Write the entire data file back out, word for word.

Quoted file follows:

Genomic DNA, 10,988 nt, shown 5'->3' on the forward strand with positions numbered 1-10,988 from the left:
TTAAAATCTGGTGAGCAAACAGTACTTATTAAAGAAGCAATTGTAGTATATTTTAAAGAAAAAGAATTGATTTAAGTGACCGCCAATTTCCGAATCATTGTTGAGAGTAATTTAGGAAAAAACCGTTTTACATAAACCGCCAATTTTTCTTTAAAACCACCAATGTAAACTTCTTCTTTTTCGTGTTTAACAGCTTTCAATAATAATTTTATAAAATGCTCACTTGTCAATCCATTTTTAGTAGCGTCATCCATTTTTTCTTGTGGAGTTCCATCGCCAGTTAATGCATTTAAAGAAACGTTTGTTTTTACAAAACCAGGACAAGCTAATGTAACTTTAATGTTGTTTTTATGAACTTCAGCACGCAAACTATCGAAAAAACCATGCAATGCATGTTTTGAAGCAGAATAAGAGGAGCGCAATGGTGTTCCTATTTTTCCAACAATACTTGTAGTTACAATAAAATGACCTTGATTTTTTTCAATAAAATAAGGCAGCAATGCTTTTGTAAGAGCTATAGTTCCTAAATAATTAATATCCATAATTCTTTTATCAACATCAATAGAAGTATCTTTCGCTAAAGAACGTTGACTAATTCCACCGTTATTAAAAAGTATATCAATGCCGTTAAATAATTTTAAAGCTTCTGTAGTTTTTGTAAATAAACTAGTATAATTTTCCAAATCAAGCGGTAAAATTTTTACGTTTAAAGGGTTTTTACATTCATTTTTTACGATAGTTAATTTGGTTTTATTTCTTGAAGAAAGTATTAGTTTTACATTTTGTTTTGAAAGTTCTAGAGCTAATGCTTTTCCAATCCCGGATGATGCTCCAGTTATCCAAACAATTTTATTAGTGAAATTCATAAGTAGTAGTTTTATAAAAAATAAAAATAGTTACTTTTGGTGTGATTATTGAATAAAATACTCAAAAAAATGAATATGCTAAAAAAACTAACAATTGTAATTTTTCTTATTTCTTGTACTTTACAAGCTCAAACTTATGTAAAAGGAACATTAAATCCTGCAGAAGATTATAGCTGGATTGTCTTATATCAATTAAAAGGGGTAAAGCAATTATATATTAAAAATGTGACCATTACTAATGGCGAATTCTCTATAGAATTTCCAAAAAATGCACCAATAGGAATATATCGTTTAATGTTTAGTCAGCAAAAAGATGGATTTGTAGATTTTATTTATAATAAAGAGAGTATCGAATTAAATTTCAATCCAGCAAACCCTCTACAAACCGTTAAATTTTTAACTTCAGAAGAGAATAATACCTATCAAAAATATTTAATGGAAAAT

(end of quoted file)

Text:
Genomic DNA, 10,988 nt, shown 5'->3' on the forward strand with positions numbered 1-10,988 from the left:
TTAAAATCTGGTGAGCAAACAGTACTTATTAAAGAAGCAATTGTAGTATATTTTAAAGAAAAAGAATTGATTTAAGTGACCGCCAATTTCCGAATCATTGTTGAGAGTAATTTAGGAAAAAACCGTTTTACATAAACCGCCAATTTTTCTTTAAAACCACCAATGTAAACTTCTTCTTTTTCGTGTTTAACAGCTTTCAATAATAATTTTATAAAATGCTCACTTGTCAATCCATTTTTAGTAGCGTCATCCATTTTTTCTTGTGGAGTTCCATCGCCAGTTAATGCATTTAAAGAAACGTTTGTTTTTACAAAACCAGGACAAGCTAATGTAACTTTAATGTTGTTTTTATGAACTTCAGCACGCAAACTATCGAAAAAACCATGCAATGCATGTTTTGAAGCAGAATAAGAGGAGCGCAATGGTGTTCCTATTTTTCCAACAATACTTGTAGTTACAATAAAATGACCTTGATTTTTTTCAATAAAATAAGGCAGCAATGCTTTTGTAAGAGCTATAGTTCCTAAATAATTAATATCCATAATTCTTTTATCAACATCAATAGAAGTATCTTTCGCTAAAGAACGTTGACTAATTCCACCGTTATTAAAAAGTATATCAATGCCGTTAAATAATTTTAAAGCTTCTGTAGTTTTTGTAAATAAACTAGTATAATTTTCCAAATCAAGCGGTAAAATTTTTACGTTTAAAGGGTTTTTACATTCATTTTTTACGATAGTTAATTTGGTTTTATTTCTTGAAGAAAGTATTAGTTTTACATTTTGTTTTGAAAGTTCTAGAGCTAATGCTTTTCCAATCCCGGATGATGCTCCAGTTATCCAAACAATTTTATTAGTGAAATTCATAAGTAGTAGTTTTATAAAAAATAAAAATAGTTACTTTTGGTGTGATTATTGAATAAAATACTCAAAAAAATGAATATGCTAAAAAAACTAACAATTGTAATTTTTCTTATTTCTTGTACTTTACAAGCTCAAACTTATGTAAAAGGAACATTAAATCCTGCAGAAGATTATAGCTGGATTGTCTTATATCAATTAAAAGGGGTAAAGCAATTATATATTAAAAATGTGACCATTACTAATGGCGAATTCTCTATAGAATTTCCAAAAAATGCACCAATAGGAATATATCGTTTAATGTTTAGTCAGCAAAAAGATGGATTTGTAGATTTTATTTATAATAAAGAGAGTATCGAATTAAATTTCAATCCAGCAAACCCTCTACAAACCGTTAAATTTTTAACTTCAGAAGAGAATAATACCTATCAAAAATATTTAATGGAAAAT